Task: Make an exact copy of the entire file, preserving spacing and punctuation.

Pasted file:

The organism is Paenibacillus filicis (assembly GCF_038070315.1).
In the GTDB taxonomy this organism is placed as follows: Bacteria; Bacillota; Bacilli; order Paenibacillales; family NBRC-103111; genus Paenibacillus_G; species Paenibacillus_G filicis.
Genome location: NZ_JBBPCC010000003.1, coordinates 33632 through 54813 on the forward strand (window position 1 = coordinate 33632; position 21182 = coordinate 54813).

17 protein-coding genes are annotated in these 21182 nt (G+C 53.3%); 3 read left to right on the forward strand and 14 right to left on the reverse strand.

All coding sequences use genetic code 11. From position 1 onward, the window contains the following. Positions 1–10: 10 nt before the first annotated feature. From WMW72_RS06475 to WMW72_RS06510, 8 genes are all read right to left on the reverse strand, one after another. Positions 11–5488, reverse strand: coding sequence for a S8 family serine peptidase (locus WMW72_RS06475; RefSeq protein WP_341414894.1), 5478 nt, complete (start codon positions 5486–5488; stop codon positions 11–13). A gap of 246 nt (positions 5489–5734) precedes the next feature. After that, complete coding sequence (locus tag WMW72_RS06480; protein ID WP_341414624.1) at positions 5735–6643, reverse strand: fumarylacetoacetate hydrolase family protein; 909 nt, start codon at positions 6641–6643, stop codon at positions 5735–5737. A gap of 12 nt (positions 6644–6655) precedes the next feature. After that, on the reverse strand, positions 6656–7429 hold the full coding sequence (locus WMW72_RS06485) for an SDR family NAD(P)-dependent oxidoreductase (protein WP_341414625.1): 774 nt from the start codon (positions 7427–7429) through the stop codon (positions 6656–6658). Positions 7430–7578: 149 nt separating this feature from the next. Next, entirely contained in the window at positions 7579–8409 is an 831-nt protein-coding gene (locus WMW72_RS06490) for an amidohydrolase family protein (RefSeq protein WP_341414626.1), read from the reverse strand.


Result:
The organism is Paenibacillus filicis (assembly GCF_038070315.1).
In the GTDB taxonomy this organism is placed as follows: Bacteria; Bacillota; Bacilli; order Paenibacillales; family NBRC-103111; genus Paenibacillus_G; species Paenibacillus_G filicis.
Genome location: NZ_JBBPCC010000003.1, coordinates 33632 through 54813 on the forward strand (window position 1 = coordinate 33632; position 21182 = coordinate 54813).

17 protein-coding genes are annotated in these 21182 nt (G+C 53.3%); 3 read left to right on the forward strand and 14 right to left on the reverse strand.

All coding sequences use genetic code 11. From position 1 onward, the window contains the following. Positions 1–10: 10 nt before the first annotated feature. From WMW72_RS06475 to WMW72_RS06510, 8 genes are all read right to left on the reverse strand, one after another. Positions 11–5488, reverse strand: coding sequence for a S8 family serine peptidase (locus WMW72_RS06475; RefSeq protein WP_341414894.1), 5478 nt, complete (start codon positions 5486–5488; stop codon positions 11–13). A gap of 246 nt (positions 5489–5734) precedes the next feature. After that, complete coding sequence (locus tag WMW72_RS06480; protein ID WP_341414624.1) at positions 5735–6643, reverse strand: fumarylacetoacetate hydrolase family protein; 909 nt, start codon at positions 6641–6643, stop codon at positions 5735–5737. A gap of 12 nt (positions 6644–6655) precedes the next feature. After that, on the reverse strand, positions 6656–7429 hold the full coding sequence (locus WMW72_RS06485) for an SDR family NAD(P)-dependent oxidoreductase (protein WP_341414625.1): 774 nt from the start codon (positions 7427–7429) through the stop codon (positions 6656–6658). Positions 7430–7578: 149 nt separating this feature from the next. Next, entirely contained in the window at positions 7579–8409 is an 831-nt protein-coding gene (locus WMW72_RS06490) for an amidohydrolase family protein (RefSeq protein WP_341414626.1), read from the reverse strand.